They dismantle a group in Tarragona that bought and produced drugs with counterfeit bills and that was dedicated to drug assaults

The Mossos d'Esquadra have dismantled a group in Tarragona that used counterfeit bills to buy drugs, produce marijuana and carry out narco-raids.

Oliver Thansan
Oliver Thansan
24 March 2024 Sunday 22:51
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They dismantle a group in Tarragona that bought and produced drugs with counterfeit bills and that was dedicated to drug assaults

The Mossos d'Esquadra have dismantled a group in Tarragona that used counterfeit bills to buy drugs, produce marijuana and carry out narco-raids. The operation, in collaboration with the Civil Guard, resulted in ten detainees between the ages of 22 and 63, seven of whom were sent to prison.

This was explained by the head of the Central Currency Counterfeiting Unit of the Mossos, Sergi Sánchez, who explained that on March 13 the bodies carried out raids on homes in the Tarragona and Barcelona districts. In Móra la Nova (Ribera d'Ebre) a plantation of more than 162 kilos of marijuana was dismantled. Those arrested wanted to sell it in Europe with bills from an illegal printing press dismantled in September 2023 in Alicante.

The investigation began at the beginning of June 2023, when a Salou police officer detained two men while they were fleeing after allegedly being involved in a drug deal. During the search, they seized a total of 6,000 counterfeit euros in 500 bills. Money that the Mossos later attributed to an illegal printing press, which they dismantled in September in La Nuncia, in Alicante.

This printing press was financed by criminal organizations of Albanian origin, which were dedicated to printing counterfeit bills for the acquisition and production of drugs and who later came to different parts of Europe, especially Germany.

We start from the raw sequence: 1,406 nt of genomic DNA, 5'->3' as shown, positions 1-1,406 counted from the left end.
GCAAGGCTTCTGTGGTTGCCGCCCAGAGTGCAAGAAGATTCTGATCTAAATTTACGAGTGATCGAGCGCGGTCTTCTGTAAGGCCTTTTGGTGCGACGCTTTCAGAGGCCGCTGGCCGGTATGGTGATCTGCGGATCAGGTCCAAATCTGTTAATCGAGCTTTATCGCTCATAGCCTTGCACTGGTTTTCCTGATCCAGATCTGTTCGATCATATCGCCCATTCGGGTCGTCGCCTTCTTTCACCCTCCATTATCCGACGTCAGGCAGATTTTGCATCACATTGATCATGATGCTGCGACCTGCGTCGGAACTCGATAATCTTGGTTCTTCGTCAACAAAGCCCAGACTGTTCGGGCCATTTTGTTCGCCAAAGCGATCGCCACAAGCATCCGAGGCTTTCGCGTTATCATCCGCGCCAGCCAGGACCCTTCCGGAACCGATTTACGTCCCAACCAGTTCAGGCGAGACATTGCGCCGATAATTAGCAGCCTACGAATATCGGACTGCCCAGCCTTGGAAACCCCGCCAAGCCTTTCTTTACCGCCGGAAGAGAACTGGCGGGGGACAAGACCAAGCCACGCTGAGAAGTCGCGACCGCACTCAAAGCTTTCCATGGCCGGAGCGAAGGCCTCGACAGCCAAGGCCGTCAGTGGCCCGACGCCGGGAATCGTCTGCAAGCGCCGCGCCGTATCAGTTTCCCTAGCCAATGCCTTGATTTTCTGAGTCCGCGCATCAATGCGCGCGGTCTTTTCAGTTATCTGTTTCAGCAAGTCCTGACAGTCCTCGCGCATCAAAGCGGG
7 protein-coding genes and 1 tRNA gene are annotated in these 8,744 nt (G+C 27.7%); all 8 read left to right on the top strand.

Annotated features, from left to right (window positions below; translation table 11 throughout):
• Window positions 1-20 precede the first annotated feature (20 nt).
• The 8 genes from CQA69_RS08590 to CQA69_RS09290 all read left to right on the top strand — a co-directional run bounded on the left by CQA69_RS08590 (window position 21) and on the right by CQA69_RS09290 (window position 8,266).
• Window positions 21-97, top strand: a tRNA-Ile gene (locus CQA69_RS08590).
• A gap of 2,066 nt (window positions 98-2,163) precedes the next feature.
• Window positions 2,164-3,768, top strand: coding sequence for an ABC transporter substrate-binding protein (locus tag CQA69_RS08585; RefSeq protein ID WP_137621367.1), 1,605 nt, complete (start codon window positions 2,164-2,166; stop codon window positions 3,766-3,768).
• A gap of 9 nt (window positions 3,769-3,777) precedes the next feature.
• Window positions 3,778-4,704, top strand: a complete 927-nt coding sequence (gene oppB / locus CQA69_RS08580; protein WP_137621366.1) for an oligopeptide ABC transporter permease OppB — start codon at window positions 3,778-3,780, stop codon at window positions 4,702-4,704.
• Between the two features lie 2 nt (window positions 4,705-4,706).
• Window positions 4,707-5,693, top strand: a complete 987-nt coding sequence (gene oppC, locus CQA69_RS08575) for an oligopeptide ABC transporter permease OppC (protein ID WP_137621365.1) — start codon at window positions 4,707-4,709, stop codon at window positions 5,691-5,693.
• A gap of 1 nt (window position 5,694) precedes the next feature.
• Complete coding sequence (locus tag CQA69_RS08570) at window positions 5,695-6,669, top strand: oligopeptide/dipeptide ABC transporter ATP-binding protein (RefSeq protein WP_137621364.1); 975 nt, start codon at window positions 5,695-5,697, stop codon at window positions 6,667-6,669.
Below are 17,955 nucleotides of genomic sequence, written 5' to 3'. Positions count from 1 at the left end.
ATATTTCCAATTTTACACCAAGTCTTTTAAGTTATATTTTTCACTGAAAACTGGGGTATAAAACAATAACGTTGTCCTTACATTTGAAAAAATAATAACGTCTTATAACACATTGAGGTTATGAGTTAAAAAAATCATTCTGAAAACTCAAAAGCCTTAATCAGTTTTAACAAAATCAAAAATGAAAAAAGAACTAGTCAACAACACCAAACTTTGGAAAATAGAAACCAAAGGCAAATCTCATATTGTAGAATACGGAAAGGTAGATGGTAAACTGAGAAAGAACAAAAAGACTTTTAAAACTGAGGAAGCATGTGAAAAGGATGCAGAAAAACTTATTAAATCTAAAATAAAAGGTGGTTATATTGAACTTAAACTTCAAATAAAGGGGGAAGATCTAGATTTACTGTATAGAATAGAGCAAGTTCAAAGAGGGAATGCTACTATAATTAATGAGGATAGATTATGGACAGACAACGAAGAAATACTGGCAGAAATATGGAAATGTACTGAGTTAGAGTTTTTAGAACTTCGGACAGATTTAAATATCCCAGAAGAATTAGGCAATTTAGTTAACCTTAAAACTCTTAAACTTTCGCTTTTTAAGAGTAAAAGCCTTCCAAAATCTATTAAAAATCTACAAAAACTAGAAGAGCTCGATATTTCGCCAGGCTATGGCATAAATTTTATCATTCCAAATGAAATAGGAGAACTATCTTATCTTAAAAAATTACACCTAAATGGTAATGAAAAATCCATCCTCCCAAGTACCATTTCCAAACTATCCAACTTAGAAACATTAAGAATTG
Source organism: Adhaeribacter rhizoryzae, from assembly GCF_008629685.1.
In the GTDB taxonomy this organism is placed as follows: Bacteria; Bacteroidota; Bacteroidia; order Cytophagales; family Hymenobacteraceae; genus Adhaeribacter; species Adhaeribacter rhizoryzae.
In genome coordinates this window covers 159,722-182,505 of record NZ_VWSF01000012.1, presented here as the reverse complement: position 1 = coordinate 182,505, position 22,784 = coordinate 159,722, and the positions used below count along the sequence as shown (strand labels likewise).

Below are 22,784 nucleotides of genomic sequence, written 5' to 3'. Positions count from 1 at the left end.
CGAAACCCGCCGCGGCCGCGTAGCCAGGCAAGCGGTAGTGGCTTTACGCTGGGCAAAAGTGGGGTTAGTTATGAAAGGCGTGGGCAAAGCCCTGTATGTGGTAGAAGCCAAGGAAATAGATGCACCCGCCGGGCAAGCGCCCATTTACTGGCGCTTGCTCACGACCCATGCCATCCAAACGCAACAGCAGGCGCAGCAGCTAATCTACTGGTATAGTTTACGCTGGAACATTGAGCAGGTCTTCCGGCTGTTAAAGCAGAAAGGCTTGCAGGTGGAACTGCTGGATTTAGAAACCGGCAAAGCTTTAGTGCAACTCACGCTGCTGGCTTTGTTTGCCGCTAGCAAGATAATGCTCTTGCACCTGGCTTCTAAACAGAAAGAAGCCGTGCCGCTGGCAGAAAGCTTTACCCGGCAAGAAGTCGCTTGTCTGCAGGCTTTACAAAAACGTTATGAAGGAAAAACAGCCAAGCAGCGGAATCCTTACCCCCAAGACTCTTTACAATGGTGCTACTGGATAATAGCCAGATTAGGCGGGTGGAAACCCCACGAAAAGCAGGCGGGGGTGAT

With the arrival of Covid-19, counterfeiters ran out of raw materials for the manufacture of banknotes, stopping their production. The Mossos intervened in September in an operation in which they arrested eleven people in the districts of Valencia, Alicante, Barcelona and Malaga. They also requisitioned all the machinery to print their bills.

Investigators estimate that while they were active, the counterfeiters printed an amount greater than 8 million euros, of which 6 have already been intercepted by agents. However, the remaining two million are still in circulation, and could currently be used for other economic activities, according to Sánchez. Furthermore, he added that they are bills that are "very well made" and that "it was very difficult to detect that they were counterfeit."

Almost nine months later, investigators obtained evidence of the existence of a criminal group that had a large amount of marijuana that was going to be transported to Europe. For this reason, they carried out seven entries and searches at homes in El Prat de Llobregat, Reus, Mont-roig del Camp, Móra la Nova and El Morell. In these searches, three short firearms, three stun guns, a badge, a drone, a fake police vest and GPS tracking devices were seized.

At the same time, the agents dismantled a plantation of 162 kilos of marijuana located in an industrial warehouse in the town of Móra la Nova. The drug was prepared to be transported and sold in northern Europe and its value was 970,000 euros.

The money with which it had been produced, according to the Mossos, was part of the same illegal printing press dismantled in Alicante last year. In this search, they also seized three short firearms, various materials to carry out narco-assaults such as police plates and rotaries, as well as tracking devices to attach to vehicles.

During the operation, in which more than 150 agents participated, ten people were arrested, eight of them of Albanian origin and two of Spanish origin. All were brought to justice, seven were imprisoned, two are free from charges and one is in a foreign detention center.

Regarding the differentiating elements of the group, the Mossos detailed that the gang made use of security and self-protection mechanisms, that they were experts in stealing vehicles and introducing systems to hide money, weapons or drugs, and that their nature was transnational. since the destination of the drugs was Europe. They also found that the members had a high standard of living and that they had high-end vehicles.

This is the first time, according to Sánchez, that they have encountered criminal organizations that finance printing presses to counterfeit money and use currency to make payments for large amounts of drugs, which "increases the risk in purchases and sales" among drug traffickers.

The detainees are charged with crimes of counterfeiting currency, drug trafficking, illicit possession of firearms, theft of motor vehicles, falsification of documents, fraud of electrical fluid and membership in a criminal group.